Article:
As an asexual person, there are a lot of things I hear every time my sexuality comes up in conversation. “What’s that?” “How can you be sure if you’ve never tried sex?” “Have you considered lesbianism?”
I don’t mind. They are questions born of an innocent ignorance, and as long as people listen politely I’ll explain quite happily what being an asexual is like. They aren’t asexual – how are they to know how I – and others like me – experience the world?
Asexual people have always been around, but it’s only recently, as sexuality becomes a topic that is more openly discussed, that we have become visible. As our visibility has increased, there is a corresponding increase in people who have heard the word but no more, or worse, who have decided they do not need to bother trying to find out more before speaking on asexuality as though they are an expert. “If you’re not having sex, what’s there to talk about?” said one panel member of television show The View to David Jay, asexual activist and guest on the program.
It’s a view sadly echoed by Steven Moffat, head writer on Doctor Who and Sherlock, two almightily popular programs airing on the BBC. Both the Doctor and Sherlock are characters who have been suspected to be asexual. I’m reluctant to say one way or the other in the case of the Doctor, but Sherlock is a character I’m confident to say is likely aromantic asexual. This is based on quotes by Sir Arthur Conan Doyle as well as the opinion of actor Benedict Cumberbatch, who plays Sherlock in the series. Moffat disagrees. Not for any particular reason, but because, “If he was asexual, there would be no tension in that, no fun in that – it’s someone who abstains who’s interesting.”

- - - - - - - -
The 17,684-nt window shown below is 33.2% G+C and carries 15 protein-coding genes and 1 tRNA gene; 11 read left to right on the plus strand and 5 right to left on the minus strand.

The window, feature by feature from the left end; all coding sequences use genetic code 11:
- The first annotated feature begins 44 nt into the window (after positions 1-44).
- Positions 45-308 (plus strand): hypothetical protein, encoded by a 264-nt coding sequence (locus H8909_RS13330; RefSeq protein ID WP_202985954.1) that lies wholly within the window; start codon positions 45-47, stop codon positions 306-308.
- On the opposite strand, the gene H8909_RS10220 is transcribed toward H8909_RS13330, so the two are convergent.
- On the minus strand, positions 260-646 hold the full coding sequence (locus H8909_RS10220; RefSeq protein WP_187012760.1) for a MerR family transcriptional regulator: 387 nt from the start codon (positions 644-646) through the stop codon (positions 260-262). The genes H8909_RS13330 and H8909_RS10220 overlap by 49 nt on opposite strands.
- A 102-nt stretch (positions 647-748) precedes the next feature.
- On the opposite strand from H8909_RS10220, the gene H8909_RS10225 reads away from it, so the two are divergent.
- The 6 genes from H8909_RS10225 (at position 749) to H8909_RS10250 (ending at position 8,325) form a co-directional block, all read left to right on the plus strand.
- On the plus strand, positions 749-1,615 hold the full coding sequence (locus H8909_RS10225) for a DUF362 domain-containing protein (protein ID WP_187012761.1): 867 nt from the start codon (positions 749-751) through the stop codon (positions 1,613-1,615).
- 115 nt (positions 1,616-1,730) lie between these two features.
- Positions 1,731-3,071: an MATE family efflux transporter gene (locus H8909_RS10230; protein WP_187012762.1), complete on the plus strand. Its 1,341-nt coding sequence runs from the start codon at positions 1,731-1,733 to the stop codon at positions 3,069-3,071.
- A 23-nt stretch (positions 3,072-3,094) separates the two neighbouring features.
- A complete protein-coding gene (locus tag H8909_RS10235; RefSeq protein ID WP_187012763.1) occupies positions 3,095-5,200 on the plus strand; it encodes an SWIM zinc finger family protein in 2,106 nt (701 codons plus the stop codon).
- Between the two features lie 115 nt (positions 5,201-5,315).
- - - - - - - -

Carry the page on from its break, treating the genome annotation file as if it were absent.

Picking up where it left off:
This bothers me greatly, both as a writer and an asexual person. The discovery of my own sexuality was a year long internal debate, with assuredly interesting research done online. When I came out (to the surprise of no one) I began to notice how little the writing world took notice of asexuality. Here was a perfect opportunity for Moffat to make something his own – to pioneer – and he was squandering it! I didn’t know which was more offended – the asexual me, that he had trodden on when he said was boring; or the writer me, that he had nearly made cry with his complete inability to think outside the box.
Moffat is not the only person who has treated asexuality with a casual flippancy. The writers of House did so too when a story featuring a married asexual couple ended with one being sick and the other lying. As any asexual person knows, the two things they hear more than anything else are “Are you sick?” and “Are you lying?” This episode of House managed to be about as offensive as it is possible to be.
Through all this in the mass media, I’ve found fanfiction a lovely repose. Composed largely by wonderful authors willing to do the research, I devoured stories where characters explored their asexuality, and navigated relationships often with understanding sexual partners willing to compromise on their own needs. These stories are largely written by sexual authors, who have put in the effort Moffat won’t, and who invite constructive criticism and apologise for any accidental offense caused in their author’s notes. I loved them. Even when they got things wrong, they appreciated the opportunity to learn.